Charming, challenging, and so interesting you can hardly put it down.

Pub Date: Jan. 7, 2020

ISBN: 978-0-525-54190-5

Page Count: 320

Publisher: Putnam

Review Posted Online: Oct. 14, 2019

Kirkus Reviews Issue: Nov. 1, 2019

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Offill is good company for the end of the world.

WEATHER

An ever growing list of worries, from a brother with drug problems to a climate change apocalypse, dances through the lively mind of a university librarian.

In its clever and seductive replication of the inner monologue of a woman living in this particular moment in history, Offill’s (Dept. of Speculation, 2014, etc.) third novel might be thought of as a more laconic cousin of Lucy Ellmann's Ducks, Newburyport. Here, the mind we’re embedded in is that of a librarian named Lizzie—an entertaining vantage point despite her concerns big and small. There’s the lady with the bullhorn who won’t let her walk her sensitive young son into his school building. Her brother, who has finally gotten off drugs and has a new girlfriend but still requires her constant, almost hourly, support. Her mentor, Sylvia, a national expert on climate change, who is fed up with her fans and wants Lizzie to take over answering her mail. (“These people long for immortality, but can’t wait ten minutes for a cup of coffee,” says Sylvia.) “Malodorous,” “Defacing,” “Combative,” “Humming,” “Lonely”: These are just a few of the categories in a pamphlet called Dealing With Problem Patrons that Lizzie's been given at work, Also, her knee hurts, and she’s spending a fortune on car service because she fears she's Mr. Jimmy’s only customer. Then there are the complex mixed messages of a cable show she can't stop watching: Extreme Shopper. Her husband, Ben, a video game designer and a very kind man, is getting a bit exasperated. As the new president is elected and the climate change questions pour in and the doomsday scenarios pile up, Lizzie tries to hold it together. The tension between mundane daily concerns and looming apocalypse, the "weather" of our days both real and metaphorical, is perfectly captured in Offill's brief, elegant paragraphs, filled with insight and humor.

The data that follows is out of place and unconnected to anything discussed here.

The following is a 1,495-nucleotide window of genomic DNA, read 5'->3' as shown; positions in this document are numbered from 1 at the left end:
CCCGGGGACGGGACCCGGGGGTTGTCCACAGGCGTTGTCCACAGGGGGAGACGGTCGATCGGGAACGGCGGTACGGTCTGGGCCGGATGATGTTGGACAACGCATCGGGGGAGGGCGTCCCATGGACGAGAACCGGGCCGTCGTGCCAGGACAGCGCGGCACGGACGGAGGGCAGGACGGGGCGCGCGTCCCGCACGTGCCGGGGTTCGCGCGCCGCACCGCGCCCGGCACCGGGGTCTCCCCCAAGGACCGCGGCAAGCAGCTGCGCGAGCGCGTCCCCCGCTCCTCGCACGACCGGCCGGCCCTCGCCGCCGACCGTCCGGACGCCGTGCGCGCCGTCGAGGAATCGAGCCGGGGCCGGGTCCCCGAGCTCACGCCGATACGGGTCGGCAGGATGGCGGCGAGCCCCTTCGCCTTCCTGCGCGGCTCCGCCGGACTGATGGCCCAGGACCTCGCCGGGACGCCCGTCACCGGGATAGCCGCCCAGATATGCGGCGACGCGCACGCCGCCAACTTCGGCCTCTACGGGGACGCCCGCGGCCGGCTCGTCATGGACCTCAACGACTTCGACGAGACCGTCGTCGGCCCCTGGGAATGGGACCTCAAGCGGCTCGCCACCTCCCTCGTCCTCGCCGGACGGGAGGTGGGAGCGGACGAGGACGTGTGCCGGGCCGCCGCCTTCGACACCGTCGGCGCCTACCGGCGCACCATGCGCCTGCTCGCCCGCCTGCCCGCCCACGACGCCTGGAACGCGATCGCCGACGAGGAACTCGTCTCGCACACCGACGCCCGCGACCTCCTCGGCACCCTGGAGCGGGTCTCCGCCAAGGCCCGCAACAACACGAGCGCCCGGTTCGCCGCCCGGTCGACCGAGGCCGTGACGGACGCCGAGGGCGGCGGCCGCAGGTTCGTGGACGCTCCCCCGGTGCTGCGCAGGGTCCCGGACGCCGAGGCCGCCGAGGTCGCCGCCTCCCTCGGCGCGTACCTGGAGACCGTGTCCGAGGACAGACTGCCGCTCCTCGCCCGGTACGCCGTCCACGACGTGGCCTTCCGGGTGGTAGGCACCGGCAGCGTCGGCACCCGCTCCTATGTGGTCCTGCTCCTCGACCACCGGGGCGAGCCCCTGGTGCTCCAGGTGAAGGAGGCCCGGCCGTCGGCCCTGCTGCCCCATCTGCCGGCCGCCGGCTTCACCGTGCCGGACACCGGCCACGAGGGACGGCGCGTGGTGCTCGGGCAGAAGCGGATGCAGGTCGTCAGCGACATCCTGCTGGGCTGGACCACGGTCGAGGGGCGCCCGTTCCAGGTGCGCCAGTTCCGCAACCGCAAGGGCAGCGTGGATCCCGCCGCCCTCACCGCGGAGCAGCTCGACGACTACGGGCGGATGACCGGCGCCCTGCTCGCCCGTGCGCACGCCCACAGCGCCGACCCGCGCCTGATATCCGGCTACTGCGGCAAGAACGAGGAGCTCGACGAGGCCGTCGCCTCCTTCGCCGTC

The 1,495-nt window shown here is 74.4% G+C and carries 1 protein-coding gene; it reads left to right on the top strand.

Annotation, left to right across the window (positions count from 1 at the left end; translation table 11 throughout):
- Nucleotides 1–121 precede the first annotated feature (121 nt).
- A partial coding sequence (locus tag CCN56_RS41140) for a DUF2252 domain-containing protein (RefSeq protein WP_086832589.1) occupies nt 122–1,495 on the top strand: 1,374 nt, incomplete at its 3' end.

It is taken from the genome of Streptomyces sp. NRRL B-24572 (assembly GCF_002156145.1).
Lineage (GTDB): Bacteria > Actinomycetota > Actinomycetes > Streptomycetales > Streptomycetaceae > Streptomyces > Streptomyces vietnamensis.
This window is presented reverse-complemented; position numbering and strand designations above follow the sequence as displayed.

Offill is good company for the end of the world.

Pub Date: Feb. 11, 2020

ISBN: 978-0-385-35110-2

Page Count: 224

Publisher: Knopf

Review Posted Online: Nov. 11, 2019

Kirkus Reviews Issue: Dec. 1, 2019